Eleventh Place: When one sees as many films throughout the year as I do, it’s easy to see why people would want to eschew best-of lists altogether. My 11th Place selections this year are rife with Top 10 potential that got pushed aside because better films came around. This list of contenders includes: “Winnie the Pooh”, the lovingly animated and performed return of A.A. Milne’s Hundred Acre Wood to the big screen- the original songs here are some of the best in recent memory; “X-Men: First Class”, Matthew Vaughn’s fantastic Cold War origin story for how the mutant war started between Professor X (James McAvoy) and Magneto (Michael Fassbender)– it’s a great return to form for Marvel’s mutants after a couple of less-than-stellar outings; “On Parade”, another smart and all-too-honest relationship drama from actor/writer/director Edgar Muniz, who keeps pushing all the right buttons to get his points across; “Beginners”, with career-best performances by Ewan McGregor and Christopher Plummer as a father and son who finally understand one another when the father embraces his own sexuality at 75; “Into the Abyss: A Tale of Death, a Tale of Life”, Werner Herzog’s heartbreaking examination at the circle of death that perpetuates surrounding a triple homicide case in Texas; “The Descendants”, Alexander Payne’s hilarious and heartfelt look at a businessman’s need to put his family back together after tragedy; “Viva! Saint Agrippina”, a documentarian’s look at an annual Boston festival that has meant so much to him that is remarkably objective in looking at its subject; “Izak’s Choice- Les Mains”, a wonderful short film about love, inspiration, and the gift of creative expression; “Mission: Impossible- Ghost Protocol”, the fourth entry in Tom Cruise’s action franchise, directed by animation master Brad Bird with the confidence and excitement only a great filmmaker can bring; “Madeleine Zabel”, a brilliant look at celebrity journalism told in a brief amount of time– one of the best shorts I’ve seen; “Shame”, Steve McQueen’s haunting look at sex addiction with career performances by Michael Fassbender and Carey Mulligan as siblings with demons to overcome; “Cedar Rapids”, with Ed Helms in one of the best comedic performances in years as a small-town guy unaccustomed to grown up fun when he goes to a conference with Anne Heche and John C. Reilly; “The Girl With the Dragon Tattoo”, David Fincher’s dark, disturbing adaptation of the Steig Larsson best-seller that matches its Swedish counterpart in smarts and intrigue; “Drive”, with Ryan Gosling as a stunt driver who moonlights as a getaway man in modern day L.A., even though the film brilliantly evokes the mood of ’80s Michael Mann epics; “The Adventures of Tintin: The Secret of the Unicorn”, Steven Spielberg’s endlessly inventive animated adventure about Herge’s beloved comic creation, Tintin, and his scene-stealing dog, Snowy; “Super 8”, J.J. Abrams and Steven Spielberg’s personal journey back to youth as a group of friends attempt to make an 8mm film amid sci-fi chaos; “The Music Never Stopped”, with a beautifully powerful turn by J.K. Simmons as a father who connects with his brain-damaged, estranged son through music– specifically, The Grateful Dead; “Attack the Block”, Brit writer Joe Cornish’s terrific directorial debut, a sci-fi/horror hybrid that soars on subversive adventure; “Insidious”, the freaky, frightfully fun supernatural horror film from the team that gave us the original “Saw”; “The Adjustment Bureau”, an ingenious and intelligent romantic thriller in the Hitchcock tradition, with Matt Damon and Emily Blunt thrown together by fate, but torn apart by a secret organization looking to keep people “on plan”; “The Help”, a moving, if sometimes maudlin, comedy-drama about race in 1960s Mississippi with exceptional performances by the women at the heart of the story; “Crazy, Stupid, Love.”, a comedy about love coming in and going out of our lives with a career-best performance by Steve Carell; “I Saw the Devil”, a brutal thriller from South Korea about an officer who goes off the radar to exact vengeance on the psychopath who murdered his fiancee; “Super”, James Gunn’s darkly funny spin on superhero conventions with inspired performances by Rainn Wilson and Ellen Page; “Martha Marcy May Marlene”, an uncompromising psychological drama about a young woman (a stellar Elizabeth Olsen) and her inability to face reality after escaping a cult; “Perry St.”, a warm and witty romantic short about finding love during modern times; “The Ides of March”, George Clooney’s riveting political thriller about what happens when idealism and reality collide during a Presidential campaign; “Thor”, Kenneth Branagh’s exciting Marvel Comics epic about the God of Thunder; “There Be Dragons”, Roland Joffe’s intimate epic about a son trying to connect with his father while researching a recently-deceased priest; and “The Taint”, an uncomfortable and unforgettably dark horror comedy about a virus that turns men into misogynistic zombies, not like you’d need a virus to accomplish that.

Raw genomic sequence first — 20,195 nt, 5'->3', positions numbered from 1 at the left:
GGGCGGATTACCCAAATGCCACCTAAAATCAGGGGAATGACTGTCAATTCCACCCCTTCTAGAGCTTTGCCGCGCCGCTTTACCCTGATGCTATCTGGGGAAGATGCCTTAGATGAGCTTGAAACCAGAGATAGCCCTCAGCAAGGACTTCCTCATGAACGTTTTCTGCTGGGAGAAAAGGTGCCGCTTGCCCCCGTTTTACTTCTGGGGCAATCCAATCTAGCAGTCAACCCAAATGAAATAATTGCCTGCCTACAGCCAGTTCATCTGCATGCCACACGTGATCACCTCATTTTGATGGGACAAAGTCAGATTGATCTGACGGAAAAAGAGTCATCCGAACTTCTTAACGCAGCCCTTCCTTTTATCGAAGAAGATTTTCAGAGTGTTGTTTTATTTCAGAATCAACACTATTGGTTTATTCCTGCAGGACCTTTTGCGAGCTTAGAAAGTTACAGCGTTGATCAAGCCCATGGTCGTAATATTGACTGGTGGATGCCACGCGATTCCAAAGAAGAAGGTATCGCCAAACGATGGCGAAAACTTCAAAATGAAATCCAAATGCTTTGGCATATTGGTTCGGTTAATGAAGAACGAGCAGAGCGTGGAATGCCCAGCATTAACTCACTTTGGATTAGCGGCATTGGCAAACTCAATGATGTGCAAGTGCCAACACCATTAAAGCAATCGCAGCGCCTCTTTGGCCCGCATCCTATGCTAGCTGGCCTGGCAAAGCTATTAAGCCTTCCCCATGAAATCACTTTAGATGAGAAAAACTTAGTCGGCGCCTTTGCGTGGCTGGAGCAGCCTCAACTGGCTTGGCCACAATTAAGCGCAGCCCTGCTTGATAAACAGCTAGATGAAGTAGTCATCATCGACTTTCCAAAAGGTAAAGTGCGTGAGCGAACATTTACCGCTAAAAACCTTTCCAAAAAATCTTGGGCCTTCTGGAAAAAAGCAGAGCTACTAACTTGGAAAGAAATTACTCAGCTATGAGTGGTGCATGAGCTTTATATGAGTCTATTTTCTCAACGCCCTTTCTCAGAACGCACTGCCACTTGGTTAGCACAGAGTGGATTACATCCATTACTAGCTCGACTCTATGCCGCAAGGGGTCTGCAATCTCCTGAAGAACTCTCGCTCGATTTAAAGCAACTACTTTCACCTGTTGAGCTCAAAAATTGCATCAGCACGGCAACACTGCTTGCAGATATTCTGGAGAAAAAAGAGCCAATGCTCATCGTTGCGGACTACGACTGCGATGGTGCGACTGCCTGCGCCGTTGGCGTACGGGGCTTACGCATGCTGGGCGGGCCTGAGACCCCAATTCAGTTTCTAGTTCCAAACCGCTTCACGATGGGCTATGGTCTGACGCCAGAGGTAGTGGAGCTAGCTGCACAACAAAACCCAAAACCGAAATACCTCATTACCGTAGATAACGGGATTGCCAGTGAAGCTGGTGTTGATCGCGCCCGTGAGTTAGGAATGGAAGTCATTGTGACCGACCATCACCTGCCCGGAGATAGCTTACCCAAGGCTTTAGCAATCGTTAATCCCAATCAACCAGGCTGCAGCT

Brian’s Favorite Films of 2011